When public health funding increases in a community, its rates of infant mortality and deaths due to preventable diseases decrease over time, with low-income communities experiencing the largest health and economic gains, according to new research released today at the American Public Health Association’s 141st Annual Meeting in Boston.
According to the research, each 10 percent increase in public health spending over 17 years led to a 4.3 percent reduction in infant mortality, as well as reductions of 0.5 to 3.9 percent in non-infant deaths from cardiovascular disease, diabetes, cancer and influenza. However, these health gains were 20-44 percent larger when funding was targeted to lower-income communities. Increases in public health spending also correlated with lower medical care costs per person, especially in low-income areas. Lower death rates and health care costs were particularly pronounced within communities that allocated their public health funding across a broader mix of preventive services.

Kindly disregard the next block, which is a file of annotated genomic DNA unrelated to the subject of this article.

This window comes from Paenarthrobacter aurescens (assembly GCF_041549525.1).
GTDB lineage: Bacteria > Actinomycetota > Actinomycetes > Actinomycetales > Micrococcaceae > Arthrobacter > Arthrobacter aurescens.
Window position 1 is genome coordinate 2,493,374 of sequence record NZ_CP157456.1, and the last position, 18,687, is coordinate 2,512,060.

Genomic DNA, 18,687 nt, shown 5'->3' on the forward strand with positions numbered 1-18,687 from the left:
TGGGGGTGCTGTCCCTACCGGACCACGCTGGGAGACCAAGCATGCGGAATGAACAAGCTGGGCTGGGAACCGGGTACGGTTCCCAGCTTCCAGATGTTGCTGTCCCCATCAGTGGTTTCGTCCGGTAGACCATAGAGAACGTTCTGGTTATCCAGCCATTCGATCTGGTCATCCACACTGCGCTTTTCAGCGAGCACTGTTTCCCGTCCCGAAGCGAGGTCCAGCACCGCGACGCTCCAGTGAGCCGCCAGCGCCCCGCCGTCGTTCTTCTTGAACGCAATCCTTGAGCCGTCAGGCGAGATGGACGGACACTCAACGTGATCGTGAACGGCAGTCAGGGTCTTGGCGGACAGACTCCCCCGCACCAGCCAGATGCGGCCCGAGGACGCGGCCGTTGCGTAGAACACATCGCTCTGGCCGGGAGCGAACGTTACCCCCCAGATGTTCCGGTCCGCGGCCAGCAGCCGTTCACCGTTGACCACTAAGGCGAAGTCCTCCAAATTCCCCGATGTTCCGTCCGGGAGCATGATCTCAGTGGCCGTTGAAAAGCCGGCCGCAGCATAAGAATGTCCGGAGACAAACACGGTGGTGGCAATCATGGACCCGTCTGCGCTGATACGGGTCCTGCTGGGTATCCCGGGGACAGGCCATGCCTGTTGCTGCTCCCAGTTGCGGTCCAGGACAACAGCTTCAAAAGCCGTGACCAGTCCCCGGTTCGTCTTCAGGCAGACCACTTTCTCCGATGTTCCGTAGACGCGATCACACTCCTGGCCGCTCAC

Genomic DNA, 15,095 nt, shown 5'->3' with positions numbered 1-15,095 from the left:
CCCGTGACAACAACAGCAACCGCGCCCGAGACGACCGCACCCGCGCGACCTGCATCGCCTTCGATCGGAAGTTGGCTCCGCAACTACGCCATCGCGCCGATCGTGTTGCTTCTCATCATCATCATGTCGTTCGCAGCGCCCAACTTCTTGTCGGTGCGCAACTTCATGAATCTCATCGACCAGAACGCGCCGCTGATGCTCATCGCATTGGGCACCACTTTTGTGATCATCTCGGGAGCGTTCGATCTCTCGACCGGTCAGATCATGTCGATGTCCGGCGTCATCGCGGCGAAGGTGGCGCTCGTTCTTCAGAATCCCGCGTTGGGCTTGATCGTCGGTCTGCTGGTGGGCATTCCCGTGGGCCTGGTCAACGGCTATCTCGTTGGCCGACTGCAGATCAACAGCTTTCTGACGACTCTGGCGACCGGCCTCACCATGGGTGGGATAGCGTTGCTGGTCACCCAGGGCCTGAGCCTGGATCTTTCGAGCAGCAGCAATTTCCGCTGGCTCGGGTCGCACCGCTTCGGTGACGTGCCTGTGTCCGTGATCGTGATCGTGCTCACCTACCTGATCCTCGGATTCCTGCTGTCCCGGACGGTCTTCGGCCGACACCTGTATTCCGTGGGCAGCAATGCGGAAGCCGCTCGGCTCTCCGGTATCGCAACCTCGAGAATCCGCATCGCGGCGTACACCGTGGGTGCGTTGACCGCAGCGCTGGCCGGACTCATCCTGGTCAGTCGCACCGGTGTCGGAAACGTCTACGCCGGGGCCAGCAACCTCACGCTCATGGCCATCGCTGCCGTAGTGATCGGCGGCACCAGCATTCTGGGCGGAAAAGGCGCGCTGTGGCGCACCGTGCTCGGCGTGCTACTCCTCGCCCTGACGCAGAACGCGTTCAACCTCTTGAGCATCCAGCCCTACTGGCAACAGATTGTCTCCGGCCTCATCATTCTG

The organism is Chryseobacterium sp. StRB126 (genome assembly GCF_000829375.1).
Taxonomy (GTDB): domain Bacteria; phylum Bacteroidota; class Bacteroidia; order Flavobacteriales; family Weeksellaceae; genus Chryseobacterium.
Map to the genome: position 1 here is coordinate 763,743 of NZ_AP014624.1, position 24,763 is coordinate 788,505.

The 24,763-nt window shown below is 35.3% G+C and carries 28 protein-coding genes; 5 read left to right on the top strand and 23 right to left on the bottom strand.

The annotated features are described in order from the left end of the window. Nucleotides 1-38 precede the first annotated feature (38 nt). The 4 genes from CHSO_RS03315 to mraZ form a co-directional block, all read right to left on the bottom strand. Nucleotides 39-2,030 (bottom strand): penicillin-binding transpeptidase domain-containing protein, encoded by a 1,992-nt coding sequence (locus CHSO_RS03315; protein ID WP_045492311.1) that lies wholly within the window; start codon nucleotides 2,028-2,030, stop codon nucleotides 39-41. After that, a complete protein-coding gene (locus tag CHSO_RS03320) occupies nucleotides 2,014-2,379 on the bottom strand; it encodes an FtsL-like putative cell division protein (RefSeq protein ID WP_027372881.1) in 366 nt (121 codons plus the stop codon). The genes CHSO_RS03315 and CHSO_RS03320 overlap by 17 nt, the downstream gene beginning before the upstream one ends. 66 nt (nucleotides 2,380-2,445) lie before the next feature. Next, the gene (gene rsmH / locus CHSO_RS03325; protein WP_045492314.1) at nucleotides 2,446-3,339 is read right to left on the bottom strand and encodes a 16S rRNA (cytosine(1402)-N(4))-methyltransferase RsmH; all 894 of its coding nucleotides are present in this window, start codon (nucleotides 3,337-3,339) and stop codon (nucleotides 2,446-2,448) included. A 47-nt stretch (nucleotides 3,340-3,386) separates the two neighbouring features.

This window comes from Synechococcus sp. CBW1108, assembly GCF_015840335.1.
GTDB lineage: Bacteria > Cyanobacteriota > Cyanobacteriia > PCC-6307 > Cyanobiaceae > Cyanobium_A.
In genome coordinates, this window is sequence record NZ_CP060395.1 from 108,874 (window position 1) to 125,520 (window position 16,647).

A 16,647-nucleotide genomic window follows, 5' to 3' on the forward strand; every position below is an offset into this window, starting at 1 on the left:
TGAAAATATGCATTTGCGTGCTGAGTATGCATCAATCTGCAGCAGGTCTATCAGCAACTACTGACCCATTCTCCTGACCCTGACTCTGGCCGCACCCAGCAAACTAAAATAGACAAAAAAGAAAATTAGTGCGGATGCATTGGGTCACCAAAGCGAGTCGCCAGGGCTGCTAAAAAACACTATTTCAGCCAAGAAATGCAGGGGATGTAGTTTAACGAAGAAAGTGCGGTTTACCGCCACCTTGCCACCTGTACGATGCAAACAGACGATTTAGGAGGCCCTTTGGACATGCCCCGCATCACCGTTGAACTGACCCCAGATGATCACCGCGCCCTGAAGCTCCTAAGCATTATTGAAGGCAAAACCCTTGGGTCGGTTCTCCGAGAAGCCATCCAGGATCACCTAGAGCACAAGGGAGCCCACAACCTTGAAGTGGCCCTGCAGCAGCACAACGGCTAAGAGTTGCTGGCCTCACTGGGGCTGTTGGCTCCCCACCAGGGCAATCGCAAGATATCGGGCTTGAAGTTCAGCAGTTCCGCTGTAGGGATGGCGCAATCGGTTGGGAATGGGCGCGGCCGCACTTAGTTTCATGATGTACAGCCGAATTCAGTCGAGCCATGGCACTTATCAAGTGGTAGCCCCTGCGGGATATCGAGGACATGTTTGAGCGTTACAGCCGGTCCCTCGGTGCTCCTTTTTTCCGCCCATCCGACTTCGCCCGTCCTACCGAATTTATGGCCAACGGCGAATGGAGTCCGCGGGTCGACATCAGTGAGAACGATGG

Interestingly, the authors also note that public health spending in lower-socioeconomic communities creates more health gains and cost reductions than the same level of spending in higher-income locations. In the study, changes in public health spending and population health patterns were analyzed using data compiled by the National Association of County and City Health Officials among 3,000 local public health agencies in the U.S. over a 17-year period.
“The results clearly show that better health and lower health care costs are possible if we simply change how and where we allocate public health funding, even if new money isn’t available,” said Glen Mays, PhD, MPH, director of the University of Kentucky’s National Coordinating Center for Public Health Services and Systems Research and APHA Annual Meeting presenter. “It also shows that new resources, such as funding from the Affordable Care Act’s Prevention Fund, can have a larger impact if targeted to lower-resource, higher-need communities and if spread across a range of prevention strategies.”
Authors note that even when public health funding does not increase, allocating resources across a broader mix of preventive services can improve a community’s overall health over time.
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